By Sara Karlovitch
If you’re looking for a superhero show filled with fancy costumes, elaborate fight scenes and unbelievable technology, “The Gifted,” which premiered on Fox Oct. 2, is not for you.
“The Gifted” takes place in Marvel’s, X- Men Universe, the continuum that movies like “Logan,” “X-Men: Days of Future Past” and “X- Men: Apocalypse” take place. However, in “The Gifted,” The X-Men have been disbanded for years, and the evil Brotherhood of Mutants has long since disappeared. Familiar faces like the Wolverine and Professor X are no longer around. The United States government has been persecuting Mutants, forcing many underground and into hiding.
The show follows the Strucker family, your (seemingly) typical middle class family. The father, Reed Strucker (Stephen Moyer) works as a prosecutor who specializes in “dangerous mutants” and the mother, Kate Strucker (Amy Acker) works in medicine. There two children Lauren (Natalie Alyn Lind) and Andy (Percy Hynes White), seem normal enough, that is until their Mutant powers violently manifest themselves at a school dance. The family goes on the run, assisted by members of the Mutant Underground.
What makes “The Gifted” stand out from other superhero shows on cable television, and just as a show in general, is its clever and compelling use of contemporary politics and issues. The main theme, and very much the main plot, of “The Gifted” is government victimization of a minority, of the persecution of “The Other.”
Society’s fear of “The Other” is something that we all should be familiar with. We fear people who may look, worship or act differently from us. All too commonly, these groups face persecution and marginalization. They are used as scapegoats for society’s ills, for its fears. We intentionally make life harder for them, impossible for them, because it makes us feel powerful, it quells our fears. Victimizing others makes us feel safe.
In “The Gifted” the government has stripped away the rights of American citizens in the name of “safety.” For example, in one of the more politically poignant moments of the show, a government organization known as the “Sentinel Service” conducts a raid on the Strucker home in the aim of apprehending the teens. In a very ICE- like raid, they burst into the house, trying to take the kids away from their family in the name of “safety.”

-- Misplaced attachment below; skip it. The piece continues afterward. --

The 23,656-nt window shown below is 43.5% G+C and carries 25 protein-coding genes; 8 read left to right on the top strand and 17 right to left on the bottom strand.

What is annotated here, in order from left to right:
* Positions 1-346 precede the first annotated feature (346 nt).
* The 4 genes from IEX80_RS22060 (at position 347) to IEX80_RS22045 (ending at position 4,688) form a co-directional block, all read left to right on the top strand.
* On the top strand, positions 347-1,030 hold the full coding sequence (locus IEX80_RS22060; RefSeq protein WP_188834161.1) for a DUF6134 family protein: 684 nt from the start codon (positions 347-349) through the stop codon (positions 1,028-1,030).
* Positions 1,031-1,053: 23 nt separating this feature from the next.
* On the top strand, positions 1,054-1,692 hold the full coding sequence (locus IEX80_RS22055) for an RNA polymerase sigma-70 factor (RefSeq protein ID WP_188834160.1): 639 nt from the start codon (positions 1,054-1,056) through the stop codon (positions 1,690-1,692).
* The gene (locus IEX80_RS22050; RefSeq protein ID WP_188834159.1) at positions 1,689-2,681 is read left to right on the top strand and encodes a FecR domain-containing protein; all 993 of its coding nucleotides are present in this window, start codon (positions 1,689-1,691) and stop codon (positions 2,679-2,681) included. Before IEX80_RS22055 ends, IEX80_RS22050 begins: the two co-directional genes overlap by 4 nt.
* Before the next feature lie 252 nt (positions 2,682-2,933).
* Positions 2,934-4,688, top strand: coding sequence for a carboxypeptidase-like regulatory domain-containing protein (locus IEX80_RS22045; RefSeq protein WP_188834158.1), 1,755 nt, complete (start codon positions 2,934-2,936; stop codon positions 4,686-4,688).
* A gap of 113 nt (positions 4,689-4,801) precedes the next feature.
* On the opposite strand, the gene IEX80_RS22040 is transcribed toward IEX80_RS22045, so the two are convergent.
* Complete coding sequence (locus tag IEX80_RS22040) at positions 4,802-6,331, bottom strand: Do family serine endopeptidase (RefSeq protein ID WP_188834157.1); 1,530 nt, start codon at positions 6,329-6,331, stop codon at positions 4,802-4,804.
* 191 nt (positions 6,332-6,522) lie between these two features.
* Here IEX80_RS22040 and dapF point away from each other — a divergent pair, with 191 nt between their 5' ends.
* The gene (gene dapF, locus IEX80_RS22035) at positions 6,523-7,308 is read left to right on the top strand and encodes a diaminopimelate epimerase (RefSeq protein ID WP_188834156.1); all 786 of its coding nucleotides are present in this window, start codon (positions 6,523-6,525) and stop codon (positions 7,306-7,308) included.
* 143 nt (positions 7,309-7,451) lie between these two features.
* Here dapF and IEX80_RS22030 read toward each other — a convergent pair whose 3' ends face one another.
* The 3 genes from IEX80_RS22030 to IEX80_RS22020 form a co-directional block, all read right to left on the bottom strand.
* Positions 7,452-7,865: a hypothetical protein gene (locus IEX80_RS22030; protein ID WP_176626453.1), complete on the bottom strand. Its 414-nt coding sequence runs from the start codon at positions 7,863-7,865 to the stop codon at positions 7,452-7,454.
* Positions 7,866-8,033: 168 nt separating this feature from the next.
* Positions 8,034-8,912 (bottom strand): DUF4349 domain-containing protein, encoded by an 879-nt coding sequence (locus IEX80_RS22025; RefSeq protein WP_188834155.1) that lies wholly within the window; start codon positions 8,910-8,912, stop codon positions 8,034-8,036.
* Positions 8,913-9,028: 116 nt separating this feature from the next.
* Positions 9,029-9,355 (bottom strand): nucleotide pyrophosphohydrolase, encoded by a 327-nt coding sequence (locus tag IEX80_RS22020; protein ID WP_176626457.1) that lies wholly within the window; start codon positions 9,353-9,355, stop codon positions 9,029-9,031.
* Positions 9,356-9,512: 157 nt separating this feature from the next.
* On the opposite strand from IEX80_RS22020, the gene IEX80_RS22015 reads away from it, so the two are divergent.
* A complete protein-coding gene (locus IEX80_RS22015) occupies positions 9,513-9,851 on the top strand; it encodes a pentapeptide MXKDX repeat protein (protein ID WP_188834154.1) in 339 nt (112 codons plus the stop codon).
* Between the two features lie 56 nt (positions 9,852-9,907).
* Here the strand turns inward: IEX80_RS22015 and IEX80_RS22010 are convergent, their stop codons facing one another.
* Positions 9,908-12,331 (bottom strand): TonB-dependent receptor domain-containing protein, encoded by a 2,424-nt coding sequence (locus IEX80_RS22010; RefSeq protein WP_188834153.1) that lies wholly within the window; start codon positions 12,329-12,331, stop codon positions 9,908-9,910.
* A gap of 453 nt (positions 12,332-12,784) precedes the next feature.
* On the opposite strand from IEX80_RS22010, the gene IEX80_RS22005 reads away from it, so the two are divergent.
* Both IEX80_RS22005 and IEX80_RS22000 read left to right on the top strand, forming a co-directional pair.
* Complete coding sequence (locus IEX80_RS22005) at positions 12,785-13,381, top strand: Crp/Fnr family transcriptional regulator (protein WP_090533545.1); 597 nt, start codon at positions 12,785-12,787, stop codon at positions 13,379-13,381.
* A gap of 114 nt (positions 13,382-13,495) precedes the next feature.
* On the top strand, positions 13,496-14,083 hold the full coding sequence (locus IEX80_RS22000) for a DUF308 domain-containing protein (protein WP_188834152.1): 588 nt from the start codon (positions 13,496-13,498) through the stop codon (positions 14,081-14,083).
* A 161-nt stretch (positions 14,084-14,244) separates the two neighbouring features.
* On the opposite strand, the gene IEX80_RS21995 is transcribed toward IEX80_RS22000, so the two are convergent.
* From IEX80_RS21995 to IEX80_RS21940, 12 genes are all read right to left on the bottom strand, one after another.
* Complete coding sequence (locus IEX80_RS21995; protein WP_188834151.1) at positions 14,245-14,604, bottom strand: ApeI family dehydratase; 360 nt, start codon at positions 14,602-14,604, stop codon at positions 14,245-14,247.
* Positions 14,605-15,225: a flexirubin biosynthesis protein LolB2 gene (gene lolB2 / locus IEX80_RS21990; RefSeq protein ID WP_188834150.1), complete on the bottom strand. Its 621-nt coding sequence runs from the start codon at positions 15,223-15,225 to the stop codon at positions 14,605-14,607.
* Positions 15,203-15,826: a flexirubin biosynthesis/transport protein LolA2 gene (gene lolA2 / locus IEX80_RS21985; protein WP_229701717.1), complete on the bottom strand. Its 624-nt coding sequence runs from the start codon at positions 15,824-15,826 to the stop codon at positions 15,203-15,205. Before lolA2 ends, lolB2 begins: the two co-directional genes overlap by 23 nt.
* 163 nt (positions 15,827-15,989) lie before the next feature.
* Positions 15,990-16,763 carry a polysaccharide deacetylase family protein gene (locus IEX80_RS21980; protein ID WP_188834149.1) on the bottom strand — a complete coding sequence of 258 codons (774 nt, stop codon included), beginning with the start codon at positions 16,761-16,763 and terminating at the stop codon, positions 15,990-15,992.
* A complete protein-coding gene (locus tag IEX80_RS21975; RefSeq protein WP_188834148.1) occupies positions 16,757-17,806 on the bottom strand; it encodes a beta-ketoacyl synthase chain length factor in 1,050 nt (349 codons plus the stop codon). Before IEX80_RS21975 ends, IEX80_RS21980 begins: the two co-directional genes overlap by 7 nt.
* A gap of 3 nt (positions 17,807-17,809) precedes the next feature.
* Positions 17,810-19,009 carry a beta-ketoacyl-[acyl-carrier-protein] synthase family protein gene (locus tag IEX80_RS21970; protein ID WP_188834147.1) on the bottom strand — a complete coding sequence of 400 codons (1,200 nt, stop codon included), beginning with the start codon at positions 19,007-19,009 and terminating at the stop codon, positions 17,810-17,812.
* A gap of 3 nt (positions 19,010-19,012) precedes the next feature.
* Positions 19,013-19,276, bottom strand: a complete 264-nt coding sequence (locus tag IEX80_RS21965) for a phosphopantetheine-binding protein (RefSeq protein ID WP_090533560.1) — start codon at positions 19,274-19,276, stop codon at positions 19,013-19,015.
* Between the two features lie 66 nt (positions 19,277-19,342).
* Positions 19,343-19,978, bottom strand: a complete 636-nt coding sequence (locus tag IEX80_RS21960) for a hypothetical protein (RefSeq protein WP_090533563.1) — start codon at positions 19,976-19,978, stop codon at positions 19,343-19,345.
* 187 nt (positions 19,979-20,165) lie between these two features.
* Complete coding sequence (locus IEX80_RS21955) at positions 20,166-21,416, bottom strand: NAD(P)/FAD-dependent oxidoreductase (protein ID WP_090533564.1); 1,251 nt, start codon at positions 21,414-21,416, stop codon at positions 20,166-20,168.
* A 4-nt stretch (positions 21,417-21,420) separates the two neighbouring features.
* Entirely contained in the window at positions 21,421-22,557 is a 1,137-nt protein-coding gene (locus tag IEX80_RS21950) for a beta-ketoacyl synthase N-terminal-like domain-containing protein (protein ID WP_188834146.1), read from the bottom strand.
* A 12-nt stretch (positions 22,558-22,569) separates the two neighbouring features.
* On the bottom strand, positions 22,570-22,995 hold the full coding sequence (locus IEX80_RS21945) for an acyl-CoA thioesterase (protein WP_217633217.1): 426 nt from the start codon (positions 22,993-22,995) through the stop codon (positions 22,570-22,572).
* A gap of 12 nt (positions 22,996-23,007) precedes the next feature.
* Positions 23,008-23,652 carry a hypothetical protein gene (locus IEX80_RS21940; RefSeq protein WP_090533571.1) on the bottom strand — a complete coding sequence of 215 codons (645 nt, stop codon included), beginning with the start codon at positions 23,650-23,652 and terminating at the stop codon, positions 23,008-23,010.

Another politically charged moment is when the mutant Polaris (who is the daughter of Magneto in the comics), played by Emma Dumont, is apprehended by the police. We see her struggle with, and ultimately fail, against a justice system that was purposefully stacked against her, like the hundreds of thousands of incarcerated minorities struggle against a system built to persecute them. Polaris is a member of “The Other,” she is treated like a criminal despite being the victim of a system set up to fail her.
The X-Men Universe has never strayed away from politics. In fact, many people (this geek included) believe the series is a metaphor for the gay rights movement. To many, the word “Mutant” is just a code word for “gay.” Ian McKellen, even stated in a BuzzFeed interview that he took the part of Charles Xavier in “X- Men: Days of Future Past” exactly for its parallels to the gay rights movement.
The similarities are everywhere. In the X-Men continuum, parents have to learn to come to terms with their children’s differences. In a now famous moment from “X2,” a mother even asks her child if he has, “ever tried not being a Mutant,” which is a question that hits close to home for many LGBTQ+ individuals.
Society persecutes Mutants for the way they were born, for something outside of their control, much like how society is still persecuting LGBTQ+ individuals with “bathroom bills” and so-called “religious freedom” laws.
Why? Because LGBTQ+ people are “The Other.” They are a group that falls outside the accepted norms of society, thus posing a risk to the social order. Like any minority, they are different, and different is dangerous.
“The Gifted” seem to be widening the metaphor for who exactly the Mutants represent. In “The Gifted” the mutants represent the collective idea of “The Other”– of the people society loves to fear. They represent any group who has been victimized by the majority.
“X-Men” has been trying to show us our own brutality since the first issue came out in 1963. In the age of walls, of Muslim bans and bathroom bills, in the age of such violent division and absolute hatred without cause, maybe it’s about time we listen.
Featured Photo Credit: Courtesy of The Gifted’s Facebook page.
Sara Karlovitch is a sophomore journalism and government and politics major and can be reached at firstname.lastname@example.org.